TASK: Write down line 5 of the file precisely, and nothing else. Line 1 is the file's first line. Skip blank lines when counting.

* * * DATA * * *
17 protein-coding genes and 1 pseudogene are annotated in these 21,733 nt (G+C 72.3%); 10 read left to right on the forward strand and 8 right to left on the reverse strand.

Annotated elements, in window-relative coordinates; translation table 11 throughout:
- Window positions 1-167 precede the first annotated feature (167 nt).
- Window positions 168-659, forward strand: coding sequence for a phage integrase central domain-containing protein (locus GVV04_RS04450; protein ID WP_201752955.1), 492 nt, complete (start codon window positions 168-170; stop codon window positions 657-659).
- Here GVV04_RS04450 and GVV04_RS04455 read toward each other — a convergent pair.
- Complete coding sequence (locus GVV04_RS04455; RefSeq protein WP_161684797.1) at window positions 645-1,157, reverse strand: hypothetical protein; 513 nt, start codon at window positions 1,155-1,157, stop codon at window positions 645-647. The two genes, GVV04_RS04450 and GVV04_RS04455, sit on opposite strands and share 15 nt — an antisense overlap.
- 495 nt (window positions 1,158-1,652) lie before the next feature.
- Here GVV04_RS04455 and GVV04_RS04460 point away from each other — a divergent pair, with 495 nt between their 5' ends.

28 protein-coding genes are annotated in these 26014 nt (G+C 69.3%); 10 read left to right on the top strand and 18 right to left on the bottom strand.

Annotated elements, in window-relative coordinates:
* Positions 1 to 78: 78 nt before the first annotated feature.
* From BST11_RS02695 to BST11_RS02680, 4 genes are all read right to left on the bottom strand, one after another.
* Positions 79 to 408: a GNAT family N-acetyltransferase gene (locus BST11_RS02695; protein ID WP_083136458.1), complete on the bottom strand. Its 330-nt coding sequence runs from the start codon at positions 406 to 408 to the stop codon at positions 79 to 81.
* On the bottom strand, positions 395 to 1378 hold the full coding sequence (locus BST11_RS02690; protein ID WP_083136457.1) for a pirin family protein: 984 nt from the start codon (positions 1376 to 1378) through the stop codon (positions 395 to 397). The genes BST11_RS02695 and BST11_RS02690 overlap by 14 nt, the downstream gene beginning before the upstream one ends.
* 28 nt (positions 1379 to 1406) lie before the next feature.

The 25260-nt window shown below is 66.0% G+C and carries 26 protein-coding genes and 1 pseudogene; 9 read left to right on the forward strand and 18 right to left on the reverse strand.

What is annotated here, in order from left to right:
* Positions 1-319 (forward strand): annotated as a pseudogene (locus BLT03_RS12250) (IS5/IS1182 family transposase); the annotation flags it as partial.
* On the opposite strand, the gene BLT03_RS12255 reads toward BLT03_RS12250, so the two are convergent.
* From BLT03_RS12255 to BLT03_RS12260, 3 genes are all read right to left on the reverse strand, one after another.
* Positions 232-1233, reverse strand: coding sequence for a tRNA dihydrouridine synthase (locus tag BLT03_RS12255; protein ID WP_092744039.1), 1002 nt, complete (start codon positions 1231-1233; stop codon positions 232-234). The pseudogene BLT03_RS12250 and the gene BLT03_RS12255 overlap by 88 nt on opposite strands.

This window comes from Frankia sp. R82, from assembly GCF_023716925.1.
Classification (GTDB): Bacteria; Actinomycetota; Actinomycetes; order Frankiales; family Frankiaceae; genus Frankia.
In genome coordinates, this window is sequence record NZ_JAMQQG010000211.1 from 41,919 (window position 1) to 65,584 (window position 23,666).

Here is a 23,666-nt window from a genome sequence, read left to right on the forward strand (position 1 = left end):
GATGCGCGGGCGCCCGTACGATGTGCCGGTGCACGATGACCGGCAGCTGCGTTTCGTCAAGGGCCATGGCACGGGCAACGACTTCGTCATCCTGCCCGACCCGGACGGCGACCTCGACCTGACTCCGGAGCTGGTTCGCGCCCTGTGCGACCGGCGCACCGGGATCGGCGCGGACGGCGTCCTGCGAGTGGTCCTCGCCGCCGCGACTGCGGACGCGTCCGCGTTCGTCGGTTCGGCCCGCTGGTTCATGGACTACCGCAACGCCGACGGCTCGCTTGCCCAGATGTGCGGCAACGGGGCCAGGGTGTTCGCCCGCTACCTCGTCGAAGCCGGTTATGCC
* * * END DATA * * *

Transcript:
- Here GVV04_RS04450 and GVV04_RS04455 read toward each other — a convergent pair.